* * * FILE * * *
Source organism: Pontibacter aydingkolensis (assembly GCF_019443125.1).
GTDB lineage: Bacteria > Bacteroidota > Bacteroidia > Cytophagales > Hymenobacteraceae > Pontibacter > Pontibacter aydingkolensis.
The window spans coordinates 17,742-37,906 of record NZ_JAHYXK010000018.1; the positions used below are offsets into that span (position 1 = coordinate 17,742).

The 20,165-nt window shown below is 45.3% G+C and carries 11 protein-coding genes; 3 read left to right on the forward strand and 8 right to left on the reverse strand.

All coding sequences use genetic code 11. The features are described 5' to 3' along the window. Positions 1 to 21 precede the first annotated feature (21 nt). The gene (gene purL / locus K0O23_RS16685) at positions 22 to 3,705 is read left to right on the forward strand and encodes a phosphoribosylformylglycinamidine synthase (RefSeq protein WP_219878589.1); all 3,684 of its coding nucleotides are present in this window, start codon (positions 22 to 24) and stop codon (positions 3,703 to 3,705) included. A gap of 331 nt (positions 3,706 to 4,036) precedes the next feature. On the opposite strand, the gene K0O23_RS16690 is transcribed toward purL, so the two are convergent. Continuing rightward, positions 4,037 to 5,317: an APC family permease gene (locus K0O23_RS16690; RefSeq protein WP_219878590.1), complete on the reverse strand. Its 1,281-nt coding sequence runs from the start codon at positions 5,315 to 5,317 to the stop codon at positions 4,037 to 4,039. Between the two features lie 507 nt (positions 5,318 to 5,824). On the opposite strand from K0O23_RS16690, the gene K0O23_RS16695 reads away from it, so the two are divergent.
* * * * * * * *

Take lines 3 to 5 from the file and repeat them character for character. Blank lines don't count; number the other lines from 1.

The window spans coordinates 17,742-37,906 of record NZ_JAHYXK010000018.1; the positions used below are offsets into that span (position 1 = coordinate 17,742).

The 20,165-nt window shown below is 45.3% G+C and carries 11 protein-coding genes; 3 read left to right on the forward strand and 8 right to left on the reverse strand.

All coding sequences use genetic code 11. The features are described 5' to 3' along the window. Positions 1 to 21 precede the first annotated feature (21 nt). The gene (gene purL / locus K0O23_RS16685) at positions 22 to 3,705 is read left to right on the forward strand and encodes a phosphoribosylformylglycinamidine synthase (RefSeq protein WP_219878589.1); all 3,684 of its coding nucleotides are present in this window, start codon (positions 22 to 24) and stop codon (positions 3,703 to 3,705) included. A gap of 331 nt (positions 3,706 to 4,036) precedes the next feature. On the opposite strand, the gene K0O23_RS16690 is transcribed toward purL, so the two are convergent. Continuing rightward, positions 4,037 to 5,317: an APC family permease gene (locus K0O23_RS16690; RefSeq protein WP_219878590.1), complete on the reverse strand. Its 1,281-nt coding sequence runs from the start codon at positions 5,315 to 5,317 to the stop codon at positions 4,037 to 4,039. Between the two features lie 507 nt (positions 5,318 to 5,824). On the opposite strand from K0O23_RS16690, the gene K0O23_RS16695 reads away from it, so the two are divergent.